Last October, the U.N. Intergovernmental Panel on Climate Change warned that without dramatic change, global emissions are set to rise to a level that would usher in catastrophic consequences in just over a decade. Exactly one month later, the historic Camp Fire broke out in Paradise, California, claiming 85 lives and destroying more than 15,000 structures.
For many, these two events prompted an awakening on the urgency of dealing with climate change, triggering a realization that the impacts are all around us and aggressive action is needed to reverse course. But for others, climate change has been a reality since the day they were born. This generation has grown up with record-breaking temperatures, yet bears little responsibility for the crisis. So, on Friday, March 15, they are going on strike.
Around the world, students in more than 100 countries will not be attending classes in protest, instead taking to the streets to demand their leaders take meaningful action to address climate change.
In the United States, the Youth Climate Strike group, founded by three young women from Colorado, New York, and Minnesota, has helped organize strikes in over 100 cities across the country.
Isra Hirsi, 16, one of the co-founders from Minneapolis, Minnesota, told ThinkProgress she got involved after co-founder Haven Coleman, 12, from Denver, Colorado, messaged her on Instagram. Hirsi had been involved in climate activism for about a year and a half with Minnesota Can’t Wait, a youth-led coalition of organizations, and didn’t hesitate to join Coleman in organizing Youth Climate Strike U.S.
“It is my future, it is the younger ones’ future, and it’s less the older ones’ future.”
The group’s website lists a slew of demands and solutions. These range from providing a clean water supply, compulsory climate education in schools, and ensuring an end to the construction of new fossil fuel infrastructure. They are also calling for the declaration of a national emergency on climate change and adoption of the Green New Deal proposal.
A resolution for a Green New Deal was introduced last month by Rep. Alexandria Ocasio-Cortez (D-NY) and Sen. Ed Markey (D-MA). The plan calls for every sector of the economy to be decarbonized, zeroing out the use of fossil fuels, along with providing a federal jobs guarantee and universal health care. It also aims to put vulnerable communities at the forefront of solutions.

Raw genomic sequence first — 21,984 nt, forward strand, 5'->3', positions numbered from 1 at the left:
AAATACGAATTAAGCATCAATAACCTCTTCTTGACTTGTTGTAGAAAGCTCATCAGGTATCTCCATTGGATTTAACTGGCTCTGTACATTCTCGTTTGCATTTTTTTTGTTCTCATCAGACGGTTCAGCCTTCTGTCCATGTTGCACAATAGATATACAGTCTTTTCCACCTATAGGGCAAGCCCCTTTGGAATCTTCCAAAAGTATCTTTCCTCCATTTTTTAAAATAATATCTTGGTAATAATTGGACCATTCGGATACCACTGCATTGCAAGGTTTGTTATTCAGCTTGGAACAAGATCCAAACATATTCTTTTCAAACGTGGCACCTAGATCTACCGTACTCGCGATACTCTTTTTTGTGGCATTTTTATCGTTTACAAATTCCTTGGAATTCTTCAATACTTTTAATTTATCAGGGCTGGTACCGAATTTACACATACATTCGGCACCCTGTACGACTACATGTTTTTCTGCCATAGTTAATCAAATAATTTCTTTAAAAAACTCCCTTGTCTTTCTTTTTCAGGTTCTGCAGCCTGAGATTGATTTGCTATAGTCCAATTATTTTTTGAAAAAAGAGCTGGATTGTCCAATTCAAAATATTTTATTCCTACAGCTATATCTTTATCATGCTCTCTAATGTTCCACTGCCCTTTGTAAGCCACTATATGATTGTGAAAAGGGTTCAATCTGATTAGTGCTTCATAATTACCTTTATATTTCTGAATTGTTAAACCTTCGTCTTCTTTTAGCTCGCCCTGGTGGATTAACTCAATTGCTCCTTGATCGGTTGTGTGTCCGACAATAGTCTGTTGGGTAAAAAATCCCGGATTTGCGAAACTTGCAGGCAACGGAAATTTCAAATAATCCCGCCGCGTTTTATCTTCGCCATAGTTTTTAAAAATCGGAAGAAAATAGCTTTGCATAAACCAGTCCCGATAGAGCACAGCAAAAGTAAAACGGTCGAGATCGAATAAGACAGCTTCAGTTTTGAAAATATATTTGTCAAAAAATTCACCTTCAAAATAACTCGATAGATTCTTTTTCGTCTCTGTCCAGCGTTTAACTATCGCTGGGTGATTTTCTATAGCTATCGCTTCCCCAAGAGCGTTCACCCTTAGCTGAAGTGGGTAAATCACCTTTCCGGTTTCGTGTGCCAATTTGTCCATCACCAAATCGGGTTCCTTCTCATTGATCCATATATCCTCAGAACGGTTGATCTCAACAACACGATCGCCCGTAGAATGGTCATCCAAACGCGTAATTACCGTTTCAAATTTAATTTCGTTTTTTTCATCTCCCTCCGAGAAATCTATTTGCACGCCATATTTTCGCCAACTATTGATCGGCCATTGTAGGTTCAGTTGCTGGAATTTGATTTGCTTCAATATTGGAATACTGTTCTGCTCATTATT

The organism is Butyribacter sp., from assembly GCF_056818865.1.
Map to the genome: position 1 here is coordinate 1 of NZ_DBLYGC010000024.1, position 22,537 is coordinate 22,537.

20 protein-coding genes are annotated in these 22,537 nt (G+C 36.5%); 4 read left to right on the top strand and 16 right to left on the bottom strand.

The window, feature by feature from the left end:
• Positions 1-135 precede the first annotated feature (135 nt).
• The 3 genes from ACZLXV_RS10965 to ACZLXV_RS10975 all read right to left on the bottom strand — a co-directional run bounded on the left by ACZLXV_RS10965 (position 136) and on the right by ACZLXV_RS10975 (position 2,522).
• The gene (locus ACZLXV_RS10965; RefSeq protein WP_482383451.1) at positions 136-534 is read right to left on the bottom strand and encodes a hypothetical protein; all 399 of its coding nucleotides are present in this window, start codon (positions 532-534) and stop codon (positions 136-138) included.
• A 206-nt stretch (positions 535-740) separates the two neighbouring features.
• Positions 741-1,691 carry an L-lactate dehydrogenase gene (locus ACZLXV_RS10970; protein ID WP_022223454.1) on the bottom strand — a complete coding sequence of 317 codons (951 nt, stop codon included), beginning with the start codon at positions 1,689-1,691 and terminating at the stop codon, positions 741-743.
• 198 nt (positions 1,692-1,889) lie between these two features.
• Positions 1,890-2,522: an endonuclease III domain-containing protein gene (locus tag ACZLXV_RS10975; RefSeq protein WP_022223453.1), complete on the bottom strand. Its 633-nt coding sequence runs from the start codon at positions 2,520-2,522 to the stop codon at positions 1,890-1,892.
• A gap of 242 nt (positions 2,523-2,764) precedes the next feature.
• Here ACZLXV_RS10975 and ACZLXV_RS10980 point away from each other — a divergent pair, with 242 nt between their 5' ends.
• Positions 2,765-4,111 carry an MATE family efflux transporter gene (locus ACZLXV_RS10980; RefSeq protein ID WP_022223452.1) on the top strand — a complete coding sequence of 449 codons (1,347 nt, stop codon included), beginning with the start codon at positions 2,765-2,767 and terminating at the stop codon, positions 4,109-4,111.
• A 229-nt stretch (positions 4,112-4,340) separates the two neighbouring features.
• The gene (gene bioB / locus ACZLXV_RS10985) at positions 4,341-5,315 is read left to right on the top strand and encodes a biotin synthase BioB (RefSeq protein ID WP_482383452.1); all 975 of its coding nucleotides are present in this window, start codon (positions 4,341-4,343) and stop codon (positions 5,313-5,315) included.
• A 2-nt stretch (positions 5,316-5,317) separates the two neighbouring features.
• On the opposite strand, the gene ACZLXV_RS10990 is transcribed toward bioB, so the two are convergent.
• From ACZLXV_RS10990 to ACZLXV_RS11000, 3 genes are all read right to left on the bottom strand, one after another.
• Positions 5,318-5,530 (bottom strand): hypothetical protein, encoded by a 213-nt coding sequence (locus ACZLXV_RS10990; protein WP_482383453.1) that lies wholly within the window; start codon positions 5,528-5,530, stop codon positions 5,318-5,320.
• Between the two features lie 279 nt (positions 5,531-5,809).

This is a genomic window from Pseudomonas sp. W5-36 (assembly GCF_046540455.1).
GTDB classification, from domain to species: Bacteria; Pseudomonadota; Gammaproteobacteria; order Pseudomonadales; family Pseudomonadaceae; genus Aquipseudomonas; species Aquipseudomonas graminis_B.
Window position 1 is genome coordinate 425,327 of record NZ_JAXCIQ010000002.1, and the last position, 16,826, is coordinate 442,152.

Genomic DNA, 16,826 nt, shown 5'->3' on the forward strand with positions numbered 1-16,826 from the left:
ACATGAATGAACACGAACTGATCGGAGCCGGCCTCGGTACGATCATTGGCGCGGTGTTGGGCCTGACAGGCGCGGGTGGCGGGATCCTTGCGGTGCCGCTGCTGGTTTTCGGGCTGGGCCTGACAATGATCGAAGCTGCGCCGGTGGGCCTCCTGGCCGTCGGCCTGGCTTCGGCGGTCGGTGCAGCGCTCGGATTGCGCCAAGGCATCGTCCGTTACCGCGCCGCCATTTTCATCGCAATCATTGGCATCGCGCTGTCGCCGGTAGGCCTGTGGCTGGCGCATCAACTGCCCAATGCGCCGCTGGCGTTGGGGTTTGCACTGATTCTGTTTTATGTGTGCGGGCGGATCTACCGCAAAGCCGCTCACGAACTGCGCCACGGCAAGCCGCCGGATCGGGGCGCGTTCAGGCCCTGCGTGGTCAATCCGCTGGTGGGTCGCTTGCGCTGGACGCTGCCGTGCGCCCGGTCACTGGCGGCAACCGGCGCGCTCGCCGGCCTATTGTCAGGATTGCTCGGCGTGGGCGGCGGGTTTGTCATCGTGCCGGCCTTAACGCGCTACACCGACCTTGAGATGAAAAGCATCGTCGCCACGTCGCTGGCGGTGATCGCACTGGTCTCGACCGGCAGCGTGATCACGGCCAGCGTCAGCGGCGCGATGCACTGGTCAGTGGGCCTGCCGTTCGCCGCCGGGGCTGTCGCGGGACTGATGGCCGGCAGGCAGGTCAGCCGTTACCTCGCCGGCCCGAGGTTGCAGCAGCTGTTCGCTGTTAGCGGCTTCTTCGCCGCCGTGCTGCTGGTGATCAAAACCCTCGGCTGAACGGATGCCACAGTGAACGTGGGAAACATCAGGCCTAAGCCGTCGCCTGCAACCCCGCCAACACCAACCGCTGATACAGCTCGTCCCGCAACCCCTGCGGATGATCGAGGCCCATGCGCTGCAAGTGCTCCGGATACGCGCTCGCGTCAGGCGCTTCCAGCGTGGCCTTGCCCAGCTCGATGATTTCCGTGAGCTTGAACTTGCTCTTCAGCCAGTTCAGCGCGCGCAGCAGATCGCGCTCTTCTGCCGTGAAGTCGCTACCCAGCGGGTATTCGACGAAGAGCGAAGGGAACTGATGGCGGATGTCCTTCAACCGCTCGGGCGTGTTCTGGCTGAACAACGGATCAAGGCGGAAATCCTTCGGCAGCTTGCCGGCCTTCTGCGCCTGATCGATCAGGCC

“Because you need dramatic action for dramatic change,” Hirsi said. “And it’s really important, especially in the United States, when we probably are the biggest contributors to climate change in this entire world, to take that action and to show our politicians that younger people really care about this issue from all different communities and all different places and we want to do something about it, and we’re not going to stand idly by [while] you [are] not doing anything.”
As Hirsi, a black Muslim woman (whose mother is freshman Minnesota Democratic representative Ilhan Omar), began to learn more about environmental racism, pipelines, and injustices in places such as Flint, Michigan, where residents have suffered from lead-contaminated drinking water, she knew she wanted to fight for change.
“I guess the ‘aha’ moment wasn’t really like, a click for me. It was more like, ‘oh I can start organizing on my own. I can start taking initiative for myself,’” she explained.
“Because prior, I would literally just go to protests and meetings, but I would never take the initiative myself — until about a year ago when I started taking actual action for myself and for others.”
Soon Hirsi’s friend Maddy Fernands, 16, joined and is now the group’s national press director. Fernands is also active with Minnesota Can’t Wait, and the two once attended debate camp together. Like Hirsi, learning about and seeing the injustices wrought by climate change inspired Fernands to act.
“When I saw how climate change disproportionately impacts people who are impoverished, people of color, other marginalized groups, disabled folks, people who are older, people who live in developing countries, that kind of broke my heart,” Fernands told ThinkProgress.
“I had to do something as a privileged individual. I had to do something to stop this sort of barrage of awfulness on so many people who are living in a hellscape because of climate change,” she continued, pointing to Pacific island communities that have had to abandon their ancestral homes due to sea level rise. “All of these crises are just heartbreaking, and I just think, my sort of yearning to reach that more-just world led me to climate activism.”
Leading the way